|Khuntu Boo massaged people who had different problems, including head ache, neck ache, chest pain, back ache and stomach problems with diarrhoea. He knew that any sickness in the body can give pa te, head aches, as could malaria. He knew the causes of the sicknesses he treated, such as a neck pain being caused by sleeping awkwardly or by a person smelling a woman who had recently given birth to a dead baby.
A Brief History of the Healing Dance
The San know that their healing dance has been an integral part of San culture since the beginning. Scholars believe that ancestral San danced very much like contemporary San because key themes and motifs found in southern African rock art look remarkably similar to what has been seen in recent dance practices. Further still, some of the key ideas San shamans hold about the dance also seem to be represented in this rock art. As some of this art is at least a few thousand years old, this evidence points to a remarkable continuity. Archaeologist Sven Ouzman even hazards that the San dance might be ‘humanity’s oldest surviving ritual’ (Ouzman 2009: 221). Psychotherapist and anthropologist Bradford Keeney similarly recognises that Bushman ecstatic healing goes to the root of healing traditions found throughout the world; ‘they were among the first shamans to work the spirit’ (Keeney 2005: 224).
One key factor which suggest continuity is the depiction of dancers in bent over postures. This is something experienced by contemporary and historical San shamans and seems attributable to the contraction of the dancer’s abdominal muscles. Further continuities include shamans bleeding from the nose, shamans changing into half-human/half-animal forms and the apparent representation of ‘invisible’ arrows.
Before the publication of Robert Jacob Gordon’s, Cape Travels 1777 to 1786, Khoe-San healing dances were not clearly visible in writing about the San. Prior to this, Europeans recorded dances that could have been healing dances but the lack of detail, coupled with the European nature of their gaze, denies historians any solid record (see Low 2008: 103). After Gordon, history goes quiet again, until a brief reference from missionaries Arbousset and Daumas in 1846 that describes frenzied ‘Baroas (the hottentot bushmen)’, dancing, falling over and bleeding from the nose. The Baroas called this dance ‘mokoma, or the dance of blood’ (Arboussett 1846: 18, 247). Archaeologists often point to this reference as early ethnographic evidence of San shamanic dancing, on the basis that medicine men of both the |Xam Bushmen and more recently observed San healers, also are reported to have bled from the nose when participating in healing dances and healing.
There is, however, a reference in the 1858 diary of missionary Carl Hahn that is altogether more poignant because it provides a link between Khoe-San dancing and moving spirits that more closely foreshadows the shamanistic analysis that dominates current interpretation. Hahn recorded that Bushmen of Lake Ngami engaged in ecstatic dances that involved falling over, as if dead, at which point their ‘spirit is given up’. Hahn further elaborated that a gemsbok could be a dead person and not a normal animal, and the spirit of dead person could reside in a lion (see Low 2008: 124). These are notably subtle insights into the San world. To Hahn this sort of spirit wandering seemed to be a form of spirit possession.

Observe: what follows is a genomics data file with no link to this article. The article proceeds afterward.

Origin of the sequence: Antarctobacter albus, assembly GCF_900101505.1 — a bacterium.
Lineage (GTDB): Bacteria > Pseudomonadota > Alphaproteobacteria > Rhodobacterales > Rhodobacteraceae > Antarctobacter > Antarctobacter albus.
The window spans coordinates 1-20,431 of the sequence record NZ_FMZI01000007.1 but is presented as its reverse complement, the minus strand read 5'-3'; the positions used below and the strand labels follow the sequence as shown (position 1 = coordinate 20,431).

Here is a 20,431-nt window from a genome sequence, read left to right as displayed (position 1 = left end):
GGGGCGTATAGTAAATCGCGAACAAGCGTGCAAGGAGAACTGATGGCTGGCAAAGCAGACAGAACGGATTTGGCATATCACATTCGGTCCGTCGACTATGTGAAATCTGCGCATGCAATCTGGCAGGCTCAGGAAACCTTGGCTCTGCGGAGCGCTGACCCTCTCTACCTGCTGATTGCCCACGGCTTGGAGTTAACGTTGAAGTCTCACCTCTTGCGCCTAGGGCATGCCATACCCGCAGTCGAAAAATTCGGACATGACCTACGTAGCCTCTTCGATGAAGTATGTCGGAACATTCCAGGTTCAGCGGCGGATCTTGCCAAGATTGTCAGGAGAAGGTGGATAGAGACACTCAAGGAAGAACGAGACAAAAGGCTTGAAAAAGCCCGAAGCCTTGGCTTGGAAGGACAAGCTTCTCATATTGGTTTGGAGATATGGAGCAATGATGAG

After Hahn, increasing details emerge and the idea of a distinctive Bushman medicine, healing or trance dance begins to take shape. From the 1870s onwards not only do accounts of dances become more numerous and more detailed, but they start to appear in concert with San comments on San rock art. It is not, however, until the 1980s that the word shaman becomes regularly used to describe San healers. This move reflects both wider familiarity with the word, following the work of Mercia Eliade (1964), and a widespread adoption of the word by scholars, notable among whom are the rock art specialists, and particularly David Lewis-Williams. In the 1970s Lewis-Williams was among a select group of rock art archaeologists who compared late nineteenth century |Xam ideas and beliefs, as recorded by Bleek and Lloyd, with recent anthropology. The shamanistic approach that Lewis-Williams has subsequently spearheaded has played a significant role in the interpretation of ancient rock art all over the world.
The Bleek and Lloyd archive has played a very significant role in the interpretation of San shamanism and ‘trance’ dancing. In more recent years key scholars to write about San shamanism and dancing include Lorna Marshall, Mathias Guenther, Megan Biesele, Richard Katz, Bradford Keeney and Chris Low. Although all these scholars have worked very closely with San and many of them have co-authored with San, a San authored account of this central San ritual seems long overdue.
References and further reading
Arbousset, T. and F. Daumas (1846). Narrative of an Exploratory Tour to the North-East of the Colony of the Cape of Good Hope. Cape Town: A.S. Robertson, Heerengracht, Saul Solomon & Co.
Biesele, Megan (1993) Women like Meat: The Folklore and Foraging Ideology of the Kalahari Ju’hoansi. Bloomington: Indiana University Press.
Eliade, Mercia (1964). Shamanism: Archaic Techniques of Ecstasy. New Jersey: Princeton University Press.
Guenther, Mathias (1999) Tricksters and Trancers: Bushman Religion and Society. Bloomington: Indiana University Press.
Katz, Richard (1982). Boiling Energy: Community Healing among the Kalahari Kung. Cambridge (Mass.): Harvard University Press.
Katz, Richard, M. Biesele and V St Denis (1997). Healing Makes our Hearts Happy: Spirituality and Cultural Transformation among the Kalahari Ju’hoansi. Vermont: Inner Traditions.
Keeney, Bradford (2005). Bushman Shaman: Awakening the Spirit through Ecstatic Dance. Vermont: Destiny Books.
Lewis-Williams, J.D. and David Pearce (2004). San Spirituality: Roots, Expressions & Social Consequences. Cape Town: Double Storey.
Low, Chris (2008). Khoisan Medicine in History and Practice. Köln: Rüdiger Köppe Verlag.
Marshall, Lorna (1999). Nyae Nyae !Kung: Beliefs and Rites. Peabody Museum Monographs, 8. Cambridge (Mass.).
Ouzman, Sven (2009). San Cosmology. In Helaine Selin (ed.) Encyclopaedia of the History of Science, Technology and Medicine in non-Western Cultures. New York: Springer, pp. 219-225.
For Bleek and Lloyd see: http://lloydbleekcollection.cs.uct.ac.za/
For further work on KhoeSan healing see Chris Low http://thinkingthreads.com/index.php/publications/